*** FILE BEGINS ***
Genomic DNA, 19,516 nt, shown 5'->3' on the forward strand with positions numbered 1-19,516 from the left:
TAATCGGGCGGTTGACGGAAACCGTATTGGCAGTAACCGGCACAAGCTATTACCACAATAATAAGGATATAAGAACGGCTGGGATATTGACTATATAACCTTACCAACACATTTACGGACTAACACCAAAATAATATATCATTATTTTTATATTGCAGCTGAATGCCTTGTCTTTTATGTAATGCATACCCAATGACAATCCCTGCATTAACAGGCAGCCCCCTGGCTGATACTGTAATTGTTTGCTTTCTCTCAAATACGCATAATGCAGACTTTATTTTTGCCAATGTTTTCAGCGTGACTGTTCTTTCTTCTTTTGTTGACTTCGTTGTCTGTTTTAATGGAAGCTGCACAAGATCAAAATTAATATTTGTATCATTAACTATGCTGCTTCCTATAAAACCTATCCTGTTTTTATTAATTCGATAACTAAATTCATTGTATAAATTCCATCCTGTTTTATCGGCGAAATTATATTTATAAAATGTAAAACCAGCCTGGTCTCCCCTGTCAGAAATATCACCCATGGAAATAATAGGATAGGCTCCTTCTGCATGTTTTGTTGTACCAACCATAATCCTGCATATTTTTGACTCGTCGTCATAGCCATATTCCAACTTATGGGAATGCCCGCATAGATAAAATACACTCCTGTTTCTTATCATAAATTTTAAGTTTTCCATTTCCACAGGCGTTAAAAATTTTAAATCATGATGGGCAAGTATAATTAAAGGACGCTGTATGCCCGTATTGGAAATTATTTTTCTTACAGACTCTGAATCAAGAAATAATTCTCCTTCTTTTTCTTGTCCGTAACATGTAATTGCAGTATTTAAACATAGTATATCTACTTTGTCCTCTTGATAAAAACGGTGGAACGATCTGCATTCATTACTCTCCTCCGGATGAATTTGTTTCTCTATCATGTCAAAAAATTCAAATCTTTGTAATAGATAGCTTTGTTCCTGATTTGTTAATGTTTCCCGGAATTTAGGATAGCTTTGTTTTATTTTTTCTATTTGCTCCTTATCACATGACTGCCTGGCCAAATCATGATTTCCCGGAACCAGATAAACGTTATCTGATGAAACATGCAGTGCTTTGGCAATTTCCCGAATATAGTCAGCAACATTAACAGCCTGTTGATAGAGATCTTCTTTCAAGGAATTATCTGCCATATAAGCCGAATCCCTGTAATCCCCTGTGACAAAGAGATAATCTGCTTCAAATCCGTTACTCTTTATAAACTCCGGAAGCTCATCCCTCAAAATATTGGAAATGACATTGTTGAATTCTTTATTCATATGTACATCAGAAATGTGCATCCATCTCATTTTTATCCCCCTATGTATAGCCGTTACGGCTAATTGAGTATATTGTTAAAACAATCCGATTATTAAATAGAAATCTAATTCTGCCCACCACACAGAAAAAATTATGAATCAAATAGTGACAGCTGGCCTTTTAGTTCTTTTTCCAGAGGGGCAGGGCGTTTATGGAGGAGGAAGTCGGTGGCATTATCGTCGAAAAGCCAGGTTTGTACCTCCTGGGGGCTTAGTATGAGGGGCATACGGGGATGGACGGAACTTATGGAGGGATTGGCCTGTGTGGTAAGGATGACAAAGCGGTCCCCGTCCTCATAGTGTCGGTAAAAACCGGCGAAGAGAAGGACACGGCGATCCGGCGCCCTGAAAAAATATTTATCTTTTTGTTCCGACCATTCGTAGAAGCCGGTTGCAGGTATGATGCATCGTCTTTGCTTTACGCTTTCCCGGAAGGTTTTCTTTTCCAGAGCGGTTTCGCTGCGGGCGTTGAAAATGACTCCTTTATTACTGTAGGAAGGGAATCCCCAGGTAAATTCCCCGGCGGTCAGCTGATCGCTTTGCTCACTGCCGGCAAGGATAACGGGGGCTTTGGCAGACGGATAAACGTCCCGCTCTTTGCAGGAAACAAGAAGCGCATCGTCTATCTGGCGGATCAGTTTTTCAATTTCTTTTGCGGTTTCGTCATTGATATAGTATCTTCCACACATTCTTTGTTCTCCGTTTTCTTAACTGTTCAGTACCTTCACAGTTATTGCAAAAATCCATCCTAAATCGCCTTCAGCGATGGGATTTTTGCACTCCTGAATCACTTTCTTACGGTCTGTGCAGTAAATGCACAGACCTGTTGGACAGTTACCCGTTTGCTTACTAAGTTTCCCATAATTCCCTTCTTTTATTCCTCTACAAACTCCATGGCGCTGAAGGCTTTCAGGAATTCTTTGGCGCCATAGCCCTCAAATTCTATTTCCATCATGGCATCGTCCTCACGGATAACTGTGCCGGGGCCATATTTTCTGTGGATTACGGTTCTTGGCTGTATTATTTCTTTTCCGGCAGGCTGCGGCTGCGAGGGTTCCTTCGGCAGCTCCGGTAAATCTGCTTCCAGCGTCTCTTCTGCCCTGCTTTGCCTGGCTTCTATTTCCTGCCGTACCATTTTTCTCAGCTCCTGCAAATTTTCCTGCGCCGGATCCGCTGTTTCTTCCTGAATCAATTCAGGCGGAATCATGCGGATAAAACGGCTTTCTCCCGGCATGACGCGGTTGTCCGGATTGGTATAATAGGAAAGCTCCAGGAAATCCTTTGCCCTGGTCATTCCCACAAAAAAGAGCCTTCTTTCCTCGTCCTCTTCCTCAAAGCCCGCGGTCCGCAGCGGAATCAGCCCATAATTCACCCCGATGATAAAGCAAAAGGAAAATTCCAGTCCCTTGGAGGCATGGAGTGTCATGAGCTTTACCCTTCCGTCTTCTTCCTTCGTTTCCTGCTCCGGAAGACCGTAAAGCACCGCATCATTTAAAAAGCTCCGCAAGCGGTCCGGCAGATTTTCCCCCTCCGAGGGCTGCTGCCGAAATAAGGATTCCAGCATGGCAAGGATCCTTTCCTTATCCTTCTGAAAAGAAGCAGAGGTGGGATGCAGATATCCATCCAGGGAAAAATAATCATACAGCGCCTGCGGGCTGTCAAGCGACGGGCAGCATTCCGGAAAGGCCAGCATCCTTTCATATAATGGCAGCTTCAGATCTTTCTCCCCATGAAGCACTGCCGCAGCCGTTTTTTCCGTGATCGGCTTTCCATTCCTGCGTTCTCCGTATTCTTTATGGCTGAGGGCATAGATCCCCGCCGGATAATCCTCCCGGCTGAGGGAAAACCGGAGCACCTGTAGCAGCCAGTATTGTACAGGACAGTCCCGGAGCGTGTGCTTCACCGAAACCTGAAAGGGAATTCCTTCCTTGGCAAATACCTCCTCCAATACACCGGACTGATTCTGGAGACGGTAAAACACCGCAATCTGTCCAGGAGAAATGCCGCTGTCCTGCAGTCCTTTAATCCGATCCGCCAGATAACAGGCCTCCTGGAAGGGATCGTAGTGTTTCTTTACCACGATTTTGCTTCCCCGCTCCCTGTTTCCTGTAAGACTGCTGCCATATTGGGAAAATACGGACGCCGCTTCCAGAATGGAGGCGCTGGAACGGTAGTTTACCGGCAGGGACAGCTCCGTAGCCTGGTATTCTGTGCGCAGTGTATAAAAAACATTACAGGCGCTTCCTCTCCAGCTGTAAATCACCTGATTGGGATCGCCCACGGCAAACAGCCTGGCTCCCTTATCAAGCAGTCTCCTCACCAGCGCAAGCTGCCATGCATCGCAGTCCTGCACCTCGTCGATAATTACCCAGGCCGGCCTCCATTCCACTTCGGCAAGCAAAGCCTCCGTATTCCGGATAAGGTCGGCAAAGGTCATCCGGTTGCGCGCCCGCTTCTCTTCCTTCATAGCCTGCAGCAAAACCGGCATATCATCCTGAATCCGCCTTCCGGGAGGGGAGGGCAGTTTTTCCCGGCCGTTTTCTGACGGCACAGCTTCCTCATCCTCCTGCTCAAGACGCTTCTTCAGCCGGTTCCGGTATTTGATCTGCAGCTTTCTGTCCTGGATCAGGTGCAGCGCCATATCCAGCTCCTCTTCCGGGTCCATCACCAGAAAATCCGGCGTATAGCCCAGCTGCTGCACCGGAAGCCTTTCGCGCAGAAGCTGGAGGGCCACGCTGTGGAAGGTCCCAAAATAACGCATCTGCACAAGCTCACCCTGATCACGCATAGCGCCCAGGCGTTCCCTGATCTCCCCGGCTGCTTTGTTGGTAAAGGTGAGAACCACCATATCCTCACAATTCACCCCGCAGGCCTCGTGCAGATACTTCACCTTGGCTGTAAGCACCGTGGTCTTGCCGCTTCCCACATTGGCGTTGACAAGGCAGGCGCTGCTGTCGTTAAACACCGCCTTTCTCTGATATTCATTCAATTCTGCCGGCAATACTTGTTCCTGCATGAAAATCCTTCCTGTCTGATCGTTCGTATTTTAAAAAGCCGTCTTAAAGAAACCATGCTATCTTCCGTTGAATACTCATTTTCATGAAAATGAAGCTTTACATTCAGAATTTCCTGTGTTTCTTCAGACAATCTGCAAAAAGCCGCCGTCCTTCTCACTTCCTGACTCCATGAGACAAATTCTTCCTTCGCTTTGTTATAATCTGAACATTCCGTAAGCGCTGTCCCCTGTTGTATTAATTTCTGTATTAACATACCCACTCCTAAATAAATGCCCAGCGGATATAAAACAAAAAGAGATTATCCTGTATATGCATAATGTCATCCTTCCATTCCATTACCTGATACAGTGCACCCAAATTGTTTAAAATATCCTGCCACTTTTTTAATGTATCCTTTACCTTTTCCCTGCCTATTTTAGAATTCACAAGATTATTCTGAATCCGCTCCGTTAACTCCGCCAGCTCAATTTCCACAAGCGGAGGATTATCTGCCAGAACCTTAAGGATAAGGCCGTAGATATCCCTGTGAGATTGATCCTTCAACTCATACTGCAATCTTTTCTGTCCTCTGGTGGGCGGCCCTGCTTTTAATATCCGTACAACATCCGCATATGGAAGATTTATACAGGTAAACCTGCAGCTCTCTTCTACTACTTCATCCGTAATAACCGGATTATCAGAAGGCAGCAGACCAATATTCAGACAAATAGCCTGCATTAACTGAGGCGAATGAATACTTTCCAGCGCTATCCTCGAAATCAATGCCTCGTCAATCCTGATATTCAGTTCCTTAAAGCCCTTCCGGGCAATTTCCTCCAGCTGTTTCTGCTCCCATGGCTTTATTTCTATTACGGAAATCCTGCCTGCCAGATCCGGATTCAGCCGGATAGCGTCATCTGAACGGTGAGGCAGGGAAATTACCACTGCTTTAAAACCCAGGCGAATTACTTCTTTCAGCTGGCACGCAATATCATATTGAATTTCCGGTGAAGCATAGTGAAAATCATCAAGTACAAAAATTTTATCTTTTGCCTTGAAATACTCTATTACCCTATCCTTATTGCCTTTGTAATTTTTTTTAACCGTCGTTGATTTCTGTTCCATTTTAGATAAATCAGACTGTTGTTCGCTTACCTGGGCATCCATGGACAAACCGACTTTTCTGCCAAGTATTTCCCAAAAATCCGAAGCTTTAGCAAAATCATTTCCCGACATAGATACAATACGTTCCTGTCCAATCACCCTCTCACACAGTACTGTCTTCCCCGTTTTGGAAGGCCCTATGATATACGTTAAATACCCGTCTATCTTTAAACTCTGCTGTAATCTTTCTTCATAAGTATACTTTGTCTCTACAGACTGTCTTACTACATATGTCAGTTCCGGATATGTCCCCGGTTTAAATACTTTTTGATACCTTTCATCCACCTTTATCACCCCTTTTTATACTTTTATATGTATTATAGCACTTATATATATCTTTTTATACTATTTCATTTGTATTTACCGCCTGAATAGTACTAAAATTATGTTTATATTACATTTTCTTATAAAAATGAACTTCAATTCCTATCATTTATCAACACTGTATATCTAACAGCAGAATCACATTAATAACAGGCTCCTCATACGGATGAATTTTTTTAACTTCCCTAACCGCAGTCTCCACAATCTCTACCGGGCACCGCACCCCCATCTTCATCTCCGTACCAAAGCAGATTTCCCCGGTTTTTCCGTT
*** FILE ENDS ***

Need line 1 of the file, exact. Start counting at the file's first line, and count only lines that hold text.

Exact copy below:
Genomic DNA, 19,516 nt, shown 5'->3' on the forward strand with positions numbered 1-19,516 from the left: